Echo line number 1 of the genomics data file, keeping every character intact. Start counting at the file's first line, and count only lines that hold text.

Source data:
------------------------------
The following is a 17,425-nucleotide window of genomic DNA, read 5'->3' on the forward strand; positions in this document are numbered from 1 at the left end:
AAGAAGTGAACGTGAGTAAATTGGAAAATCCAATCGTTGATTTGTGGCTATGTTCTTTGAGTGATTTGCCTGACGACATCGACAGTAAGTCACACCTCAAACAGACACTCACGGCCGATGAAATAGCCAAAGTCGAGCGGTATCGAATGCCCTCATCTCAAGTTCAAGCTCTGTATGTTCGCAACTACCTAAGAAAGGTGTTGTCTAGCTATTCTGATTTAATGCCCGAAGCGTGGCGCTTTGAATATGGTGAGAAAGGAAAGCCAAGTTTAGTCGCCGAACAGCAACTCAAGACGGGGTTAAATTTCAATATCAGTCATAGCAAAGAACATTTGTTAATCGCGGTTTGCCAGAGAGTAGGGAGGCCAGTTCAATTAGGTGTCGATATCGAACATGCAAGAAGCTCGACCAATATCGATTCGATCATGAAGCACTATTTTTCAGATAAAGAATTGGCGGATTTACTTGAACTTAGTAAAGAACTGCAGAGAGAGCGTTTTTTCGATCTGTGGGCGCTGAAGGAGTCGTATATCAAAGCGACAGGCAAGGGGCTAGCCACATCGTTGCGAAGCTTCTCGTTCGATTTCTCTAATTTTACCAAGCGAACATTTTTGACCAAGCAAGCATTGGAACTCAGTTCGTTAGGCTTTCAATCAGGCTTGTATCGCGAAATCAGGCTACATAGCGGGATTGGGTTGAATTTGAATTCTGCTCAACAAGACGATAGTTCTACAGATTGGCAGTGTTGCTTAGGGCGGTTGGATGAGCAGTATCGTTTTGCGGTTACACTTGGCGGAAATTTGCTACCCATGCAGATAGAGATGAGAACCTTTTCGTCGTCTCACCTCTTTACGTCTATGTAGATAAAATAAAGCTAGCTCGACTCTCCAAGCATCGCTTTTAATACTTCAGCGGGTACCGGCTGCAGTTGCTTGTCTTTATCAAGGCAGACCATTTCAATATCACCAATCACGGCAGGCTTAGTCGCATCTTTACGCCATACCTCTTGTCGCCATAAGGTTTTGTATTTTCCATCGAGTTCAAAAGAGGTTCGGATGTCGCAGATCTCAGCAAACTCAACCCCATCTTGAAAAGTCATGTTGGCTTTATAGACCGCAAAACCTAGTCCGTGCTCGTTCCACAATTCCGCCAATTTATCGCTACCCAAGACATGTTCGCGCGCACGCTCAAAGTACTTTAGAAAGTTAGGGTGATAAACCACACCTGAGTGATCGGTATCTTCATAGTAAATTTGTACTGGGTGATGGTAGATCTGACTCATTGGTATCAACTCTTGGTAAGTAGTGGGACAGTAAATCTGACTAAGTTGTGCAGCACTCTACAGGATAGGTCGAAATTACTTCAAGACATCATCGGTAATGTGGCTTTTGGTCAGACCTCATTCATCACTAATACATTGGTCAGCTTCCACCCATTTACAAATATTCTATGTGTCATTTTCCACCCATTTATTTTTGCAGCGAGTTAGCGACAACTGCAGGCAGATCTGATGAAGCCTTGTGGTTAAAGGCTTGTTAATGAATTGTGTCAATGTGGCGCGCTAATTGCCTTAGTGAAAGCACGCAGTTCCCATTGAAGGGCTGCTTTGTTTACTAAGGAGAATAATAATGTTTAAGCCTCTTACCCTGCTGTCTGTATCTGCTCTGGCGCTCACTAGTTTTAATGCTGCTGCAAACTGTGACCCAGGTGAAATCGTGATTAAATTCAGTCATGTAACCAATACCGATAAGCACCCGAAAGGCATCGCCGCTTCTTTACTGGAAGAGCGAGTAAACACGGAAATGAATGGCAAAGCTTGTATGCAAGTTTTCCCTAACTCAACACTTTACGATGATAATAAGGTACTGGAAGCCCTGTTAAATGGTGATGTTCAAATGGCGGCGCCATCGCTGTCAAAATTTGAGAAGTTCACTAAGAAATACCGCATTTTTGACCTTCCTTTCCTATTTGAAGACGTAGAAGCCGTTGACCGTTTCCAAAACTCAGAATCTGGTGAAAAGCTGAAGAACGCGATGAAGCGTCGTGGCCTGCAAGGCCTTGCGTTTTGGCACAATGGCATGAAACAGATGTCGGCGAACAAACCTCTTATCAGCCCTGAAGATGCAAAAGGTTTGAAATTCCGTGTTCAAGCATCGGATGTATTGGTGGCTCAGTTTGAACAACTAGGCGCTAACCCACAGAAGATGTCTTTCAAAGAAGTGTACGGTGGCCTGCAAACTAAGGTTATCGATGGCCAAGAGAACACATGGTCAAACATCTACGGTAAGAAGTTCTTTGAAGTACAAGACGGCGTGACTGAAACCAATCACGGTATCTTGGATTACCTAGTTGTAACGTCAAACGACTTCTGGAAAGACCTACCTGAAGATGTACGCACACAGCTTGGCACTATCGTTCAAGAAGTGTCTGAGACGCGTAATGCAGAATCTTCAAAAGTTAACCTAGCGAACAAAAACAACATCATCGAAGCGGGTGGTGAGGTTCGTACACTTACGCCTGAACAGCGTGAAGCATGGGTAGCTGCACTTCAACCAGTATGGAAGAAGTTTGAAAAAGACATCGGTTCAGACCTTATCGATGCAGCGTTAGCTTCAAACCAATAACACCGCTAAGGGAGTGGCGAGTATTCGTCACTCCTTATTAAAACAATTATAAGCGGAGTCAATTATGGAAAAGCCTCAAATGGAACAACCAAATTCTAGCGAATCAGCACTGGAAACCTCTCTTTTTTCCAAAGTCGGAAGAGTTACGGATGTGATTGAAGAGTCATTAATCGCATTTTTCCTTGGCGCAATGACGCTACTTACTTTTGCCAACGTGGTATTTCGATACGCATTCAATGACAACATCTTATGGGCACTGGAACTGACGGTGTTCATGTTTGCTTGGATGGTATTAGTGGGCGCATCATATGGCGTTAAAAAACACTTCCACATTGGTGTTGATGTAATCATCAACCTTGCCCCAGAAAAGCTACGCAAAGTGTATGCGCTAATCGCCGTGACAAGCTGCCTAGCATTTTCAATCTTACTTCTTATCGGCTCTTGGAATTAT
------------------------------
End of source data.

The following is a 17,425-nucleotide window of genomic DNA, read 5'->3' on the forward strand; positions in this document are numbered from 1 at the left end: